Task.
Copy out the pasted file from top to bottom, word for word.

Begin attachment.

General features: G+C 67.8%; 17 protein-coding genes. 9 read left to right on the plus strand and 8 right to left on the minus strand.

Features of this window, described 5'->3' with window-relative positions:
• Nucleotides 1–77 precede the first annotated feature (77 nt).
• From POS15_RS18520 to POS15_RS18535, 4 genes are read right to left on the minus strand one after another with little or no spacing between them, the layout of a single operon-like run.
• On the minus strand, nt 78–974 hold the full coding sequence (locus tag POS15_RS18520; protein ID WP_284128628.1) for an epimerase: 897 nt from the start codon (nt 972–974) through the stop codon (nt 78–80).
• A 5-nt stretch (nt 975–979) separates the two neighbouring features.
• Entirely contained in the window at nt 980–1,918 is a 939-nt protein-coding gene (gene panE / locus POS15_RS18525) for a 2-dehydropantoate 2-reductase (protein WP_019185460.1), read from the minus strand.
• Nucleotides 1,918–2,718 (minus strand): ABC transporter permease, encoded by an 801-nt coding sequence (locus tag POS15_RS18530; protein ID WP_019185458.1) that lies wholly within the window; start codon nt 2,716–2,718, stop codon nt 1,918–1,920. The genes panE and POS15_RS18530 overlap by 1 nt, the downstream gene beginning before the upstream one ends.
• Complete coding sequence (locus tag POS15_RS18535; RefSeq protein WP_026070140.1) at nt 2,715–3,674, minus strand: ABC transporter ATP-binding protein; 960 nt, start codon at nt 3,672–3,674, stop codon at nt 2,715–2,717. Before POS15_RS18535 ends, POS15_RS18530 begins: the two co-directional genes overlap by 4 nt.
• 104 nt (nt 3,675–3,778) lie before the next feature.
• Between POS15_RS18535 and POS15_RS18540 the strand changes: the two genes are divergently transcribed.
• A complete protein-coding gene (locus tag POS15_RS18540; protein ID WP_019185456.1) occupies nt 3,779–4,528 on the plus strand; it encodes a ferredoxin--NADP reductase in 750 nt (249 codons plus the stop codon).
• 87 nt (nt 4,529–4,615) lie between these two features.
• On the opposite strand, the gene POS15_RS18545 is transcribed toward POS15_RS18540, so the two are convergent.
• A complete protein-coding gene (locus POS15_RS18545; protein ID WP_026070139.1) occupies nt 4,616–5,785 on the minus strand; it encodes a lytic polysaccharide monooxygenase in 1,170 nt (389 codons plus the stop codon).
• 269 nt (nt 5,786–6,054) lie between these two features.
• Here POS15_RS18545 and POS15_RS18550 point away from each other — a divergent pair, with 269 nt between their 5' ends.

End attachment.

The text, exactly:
General features: G+C 67.8%; 17 protein-coding genes. 9 read left to right on the plus strand and 8 right to left on the minus strand.

Features of this window, described 5'->3' with window-relative positions:
• Nucleotides 1–77 precede the first annotated feature (77 nt).
• From POS15_RS18520 to POS15_RS18535, 4 genes are read right to left on the minus strand one after another with little or no spacing between them, the layout of a single operon-like run.
• On the minus strand, nt 78–974 hold the full coding sequence (locus tag POS15_RS18520; protein ID WP_284128628.1) for an epimerase: 897 nt from the start codon (nt 972–974) through the stop codon (nt 78–80).
• A 5-nt stretch (nt 975–979) separates the two neighbouring features.
• Entirely contained in the window at nt 980–1,918 is a 939-nt protein-coding gene (gene panE / locus POS15_RS18525) for a 2-dehydropantoate 2-reductase (protein WP_019185460.1), read from the minus strand.
• Nucleotides 1,918–2,718 (minus strand): ABC transporter permease, encoded by an 801-nt coding sequence (locus tag POS15_RS18530; protein ID WP_019185458.1) that lies wholly within the window; start codon nt 2,716–2,718, stop codon nt 1,918–1,920. The genes panE and POS15_RS18530 overlap by 1 nt, the downstream gene beginning before the upstream one ends.
• Complete coding sequence (locus tag POS15_RS18535; RefSeq protein WP_026070140.1) at nt 2,715–3,674, minus strand: ABC transporter ATP-binding protein; 960 nt, start codon at nt 3,672–3,674, stop codon at nt 2,715–2,717. Before POS15_RS18535 ends, POS15_RS18530 begins: the two co-directional genes overlap by 4 nt.
• 104 nt (nt 3,675–3,778) lie before the next feature.
• Between POS15_RS18535 and POS15_RS18540 the strand changes: the two genes are divergently transcribed.
• A complete protein-coding gene (locus tag POS15_RS18540; protein ID WP_019185456.1) occupies nt 3,779–4,528 on the plus strand; it encodes a ferredoxin--NADP reductase in 750 nt (249 codons plus the stop codon).
• 87 nt (nt 4,529–4,615) lie between these two features.
• On the opposite strand, the gene POS15_RS18545 is transcribed toward POS15_RS18540, so the two are convergent.
• A complete protein-coding gene (locus POS15_RS18545; protein ID WP_026070139.1) occupies nt 4,616–5,785 on the minus strand; it encodes a lytic polysaccharide monooxygenase in 1,170 nt (389 codons plus the stop codon).
• 269 nt (nt 5,786–6,054) lie between these two features.
• Here POS15_RS18545 and POS15_RS18550 point away from each other — a divergent pair, with 269 nt between their 5' ends.